Houston health officials use new techniques to detect COVID-19 variants

Mayra Moreno Image
Wednesday, February 10, 2021
Houston officials use new techniques to detect virus variants
ABC13 sat down with the city of Houston's health authority to see how the variant can impact COVID-19 testing and the vaccine.

HOUSTON, Texas (KTRK) -- The South African strain of coronavirus has been confirmed in the greater Houston area, and experts say it could spread quickly. ABC13 sat down with the city of Houston's health authority to see how the variant can impact COVID-19 testing and the vaccine.

Like many others, Houstonian Kevin Davidson says he's tired of hearing about all the new COVID-19 variants out there and how we're not in the clear yet when it comes to the pandemic.

Robert Atmar, a professor of infectious disease at Baylor College of Medicine, said viruses mutate, and now scientists are recognizing new variants as they test for them.

"It's not surprising that the virus is here," he said. "We're an international city, even though there hasn't been as much travel as of late as in the past, and it's one of those things that if you look for it, one would predict we are going to find it."

The Houston Health Department has been analyzing wastewater in different areas of the city to detect COVID-19 for the past year.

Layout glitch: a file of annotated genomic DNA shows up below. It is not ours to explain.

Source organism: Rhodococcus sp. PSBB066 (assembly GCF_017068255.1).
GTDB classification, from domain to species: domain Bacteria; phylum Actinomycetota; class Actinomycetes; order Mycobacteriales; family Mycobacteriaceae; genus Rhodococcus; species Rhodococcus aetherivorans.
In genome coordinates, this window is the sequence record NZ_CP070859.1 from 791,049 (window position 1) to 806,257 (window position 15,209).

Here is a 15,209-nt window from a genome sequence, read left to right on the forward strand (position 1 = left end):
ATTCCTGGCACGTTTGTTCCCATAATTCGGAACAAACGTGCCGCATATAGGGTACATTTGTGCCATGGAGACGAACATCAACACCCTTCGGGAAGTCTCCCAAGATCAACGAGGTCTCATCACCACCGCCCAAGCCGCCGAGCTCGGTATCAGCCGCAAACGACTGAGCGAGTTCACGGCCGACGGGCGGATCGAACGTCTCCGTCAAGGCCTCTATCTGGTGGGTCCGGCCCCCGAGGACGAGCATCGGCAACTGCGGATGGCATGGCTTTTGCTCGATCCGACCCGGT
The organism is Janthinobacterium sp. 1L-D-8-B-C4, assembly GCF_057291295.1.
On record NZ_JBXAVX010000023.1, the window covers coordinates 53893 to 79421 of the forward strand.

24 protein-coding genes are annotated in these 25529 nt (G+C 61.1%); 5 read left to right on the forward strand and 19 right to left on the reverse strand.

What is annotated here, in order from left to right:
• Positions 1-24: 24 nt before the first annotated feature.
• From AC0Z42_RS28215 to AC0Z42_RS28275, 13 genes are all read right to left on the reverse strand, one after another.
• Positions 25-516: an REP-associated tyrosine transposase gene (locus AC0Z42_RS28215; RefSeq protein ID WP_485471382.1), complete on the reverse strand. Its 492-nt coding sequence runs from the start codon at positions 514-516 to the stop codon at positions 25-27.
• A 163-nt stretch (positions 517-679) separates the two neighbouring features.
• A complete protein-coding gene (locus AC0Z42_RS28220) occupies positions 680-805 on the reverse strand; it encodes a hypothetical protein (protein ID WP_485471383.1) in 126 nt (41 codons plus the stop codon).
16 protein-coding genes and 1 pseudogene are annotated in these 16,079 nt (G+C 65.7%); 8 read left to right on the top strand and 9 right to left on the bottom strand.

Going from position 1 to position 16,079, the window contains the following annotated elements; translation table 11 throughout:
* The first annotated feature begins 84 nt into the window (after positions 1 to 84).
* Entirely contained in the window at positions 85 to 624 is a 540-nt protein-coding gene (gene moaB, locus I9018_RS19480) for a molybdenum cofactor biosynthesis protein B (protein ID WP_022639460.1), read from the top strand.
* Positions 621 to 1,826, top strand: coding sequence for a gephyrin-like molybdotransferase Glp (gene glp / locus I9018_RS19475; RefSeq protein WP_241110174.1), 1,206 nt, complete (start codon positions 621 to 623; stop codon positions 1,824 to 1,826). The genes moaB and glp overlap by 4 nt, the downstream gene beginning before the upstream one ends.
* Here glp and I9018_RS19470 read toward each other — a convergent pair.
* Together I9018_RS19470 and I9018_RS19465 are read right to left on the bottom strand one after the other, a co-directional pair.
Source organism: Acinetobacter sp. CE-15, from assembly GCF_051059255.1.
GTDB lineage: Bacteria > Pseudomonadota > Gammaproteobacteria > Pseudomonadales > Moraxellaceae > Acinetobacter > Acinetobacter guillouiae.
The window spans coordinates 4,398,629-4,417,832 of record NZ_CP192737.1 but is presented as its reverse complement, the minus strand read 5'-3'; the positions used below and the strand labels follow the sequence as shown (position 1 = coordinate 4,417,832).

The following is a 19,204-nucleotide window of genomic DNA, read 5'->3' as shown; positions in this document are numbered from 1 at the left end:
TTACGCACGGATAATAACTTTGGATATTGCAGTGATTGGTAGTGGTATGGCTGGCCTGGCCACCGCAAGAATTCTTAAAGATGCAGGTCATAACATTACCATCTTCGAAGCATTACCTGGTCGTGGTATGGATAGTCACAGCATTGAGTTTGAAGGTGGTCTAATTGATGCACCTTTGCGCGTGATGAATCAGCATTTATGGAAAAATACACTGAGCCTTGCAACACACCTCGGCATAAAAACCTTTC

RELATED: COVID-19 vaccine effect on South African variant raises concerns

There are several highly contagious COVID-19 variants moving in the U.S., including the one that originated in the U.K., which is expected to become the dominant strain by the end of March. But here's why health experts say they're concerned about the South African variant.

Just last week, the UK variant was found in very low levels in multiple wastewater samples. The variant from South Africa has been found in Fort Bend County, but not in Harris County. The variant from Brazil hasn't been detected in our area at all.

Dr. David Persse said no one has ever done this before, and it's a new science they're still trying to unravel.

"So this really isn't a surprise. What we hope to do is be able to get a better idea as to how much it may be spreading throughout the community. Again, it won't be terribly specific, but it is pretty sensitive, so we will get an early warning," he said. "Although we may not be able to pinpoint anything, we will at least know what is probably about to happen."

He compared testing wastewater to a crystal ball that can show them what's about to happen.

SEE ALSO: Everything you need to know about South African COVID-19 variant

Press play to hear from the researchers on what they found.

"I think what people need to focus on is getting vaccinated and getting protected against all the strains that are out there right now." said Atmar.

That's something Davidson definitely has in mind. He doesn't qualify for the vaccine right now, but he's patiently waiting for his turn.

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